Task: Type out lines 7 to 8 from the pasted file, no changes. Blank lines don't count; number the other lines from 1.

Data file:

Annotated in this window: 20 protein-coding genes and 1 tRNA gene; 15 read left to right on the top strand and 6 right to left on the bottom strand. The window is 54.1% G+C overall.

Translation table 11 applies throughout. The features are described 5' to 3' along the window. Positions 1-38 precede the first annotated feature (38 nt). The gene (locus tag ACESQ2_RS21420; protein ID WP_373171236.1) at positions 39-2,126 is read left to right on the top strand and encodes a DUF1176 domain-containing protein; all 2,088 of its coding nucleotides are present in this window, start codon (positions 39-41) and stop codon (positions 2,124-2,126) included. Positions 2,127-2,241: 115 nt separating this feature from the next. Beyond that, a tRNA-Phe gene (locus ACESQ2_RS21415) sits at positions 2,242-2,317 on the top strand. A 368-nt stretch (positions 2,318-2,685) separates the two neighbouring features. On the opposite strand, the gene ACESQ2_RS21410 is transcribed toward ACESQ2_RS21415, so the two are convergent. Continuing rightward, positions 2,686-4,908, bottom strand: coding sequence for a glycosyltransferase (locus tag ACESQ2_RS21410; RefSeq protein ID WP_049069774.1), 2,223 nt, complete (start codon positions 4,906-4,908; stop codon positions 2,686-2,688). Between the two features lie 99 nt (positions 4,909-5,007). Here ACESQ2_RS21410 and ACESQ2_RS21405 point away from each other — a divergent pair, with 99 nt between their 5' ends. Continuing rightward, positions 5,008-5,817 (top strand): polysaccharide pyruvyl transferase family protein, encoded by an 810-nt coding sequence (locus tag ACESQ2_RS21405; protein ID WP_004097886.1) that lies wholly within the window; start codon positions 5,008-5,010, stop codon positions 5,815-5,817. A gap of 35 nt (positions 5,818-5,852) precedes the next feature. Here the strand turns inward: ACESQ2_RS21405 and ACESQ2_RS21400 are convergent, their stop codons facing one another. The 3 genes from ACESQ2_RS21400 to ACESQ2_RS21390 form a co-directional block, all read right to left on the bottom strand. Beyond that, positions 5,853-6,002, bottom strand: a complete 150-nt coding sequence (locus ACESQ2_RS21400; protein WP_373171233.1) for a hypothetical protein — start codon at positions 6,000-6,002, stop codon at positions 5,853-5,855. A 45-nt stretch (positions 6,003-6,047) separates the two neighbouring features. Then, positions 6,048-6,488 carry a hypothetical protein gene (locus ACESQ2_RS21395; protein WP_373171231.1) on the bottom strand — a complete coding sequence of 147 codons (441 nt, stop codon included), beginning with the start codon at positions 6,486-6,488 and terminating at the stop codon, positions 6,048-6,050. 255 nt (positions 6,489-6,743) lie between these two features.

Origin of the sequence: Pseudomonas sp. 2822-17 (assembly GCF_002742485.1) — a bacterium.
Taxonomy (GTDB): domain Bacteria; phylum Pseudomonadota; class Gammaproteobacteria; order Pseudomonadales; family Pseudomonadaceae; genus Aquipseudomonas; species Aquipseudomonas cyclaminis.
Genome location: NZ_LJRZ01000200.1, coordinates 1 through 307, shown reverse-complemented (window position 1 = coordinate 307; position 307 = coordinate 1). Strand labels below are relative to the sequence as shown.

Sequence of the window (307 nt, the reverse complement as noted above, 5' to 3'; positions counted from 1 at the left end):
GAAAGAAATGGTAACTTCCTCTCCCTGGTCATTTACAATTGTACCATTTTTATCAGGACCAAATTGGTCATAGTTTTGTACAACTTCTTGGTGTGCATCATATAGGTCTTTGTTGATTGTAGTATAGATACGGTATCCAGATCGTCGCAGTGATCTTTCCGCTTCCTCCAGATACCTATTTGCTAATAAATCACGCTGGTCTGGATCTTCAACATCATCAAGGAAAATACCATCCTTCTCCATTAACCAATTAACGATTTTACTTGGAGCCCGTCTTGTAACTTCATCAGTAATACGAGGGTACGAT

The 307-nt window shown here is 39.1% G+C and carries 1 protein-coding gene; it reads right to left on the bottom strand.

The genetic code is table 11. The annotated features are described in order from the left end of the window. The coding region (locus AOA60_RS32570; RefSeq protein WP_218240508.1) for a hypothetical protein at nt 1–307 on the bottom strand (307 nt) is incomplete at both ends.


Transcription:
GAAAGAAATGGTAACTTCCTCTCCCTGGTCATTTACAATTGTACCATTTTTATCAGGACCAAATTGGTCATAGTTTTGTACAACTTCTTGGTGTGCATCATATAGGTCTTTGTTGATTGTAGTATAGATACGGTATCCAGATCGTCGCAGTGATCTTTCCGCTTCCTCCAGATACCTATTTGCTAATAAATCACGCTGGTCTGGATCTTCAACATCATCAAGGAAAATACCATCCTTCTCCATTAACCAATTAACGATTTTACTTGGAGCCCGTCTTGTAACTTCATCAGTAATACGAGGGTACGAT

The 307-nt window shown here is 39.1% G+C and carries 1 protein-coding gene; it reads right to left on the bottom strand.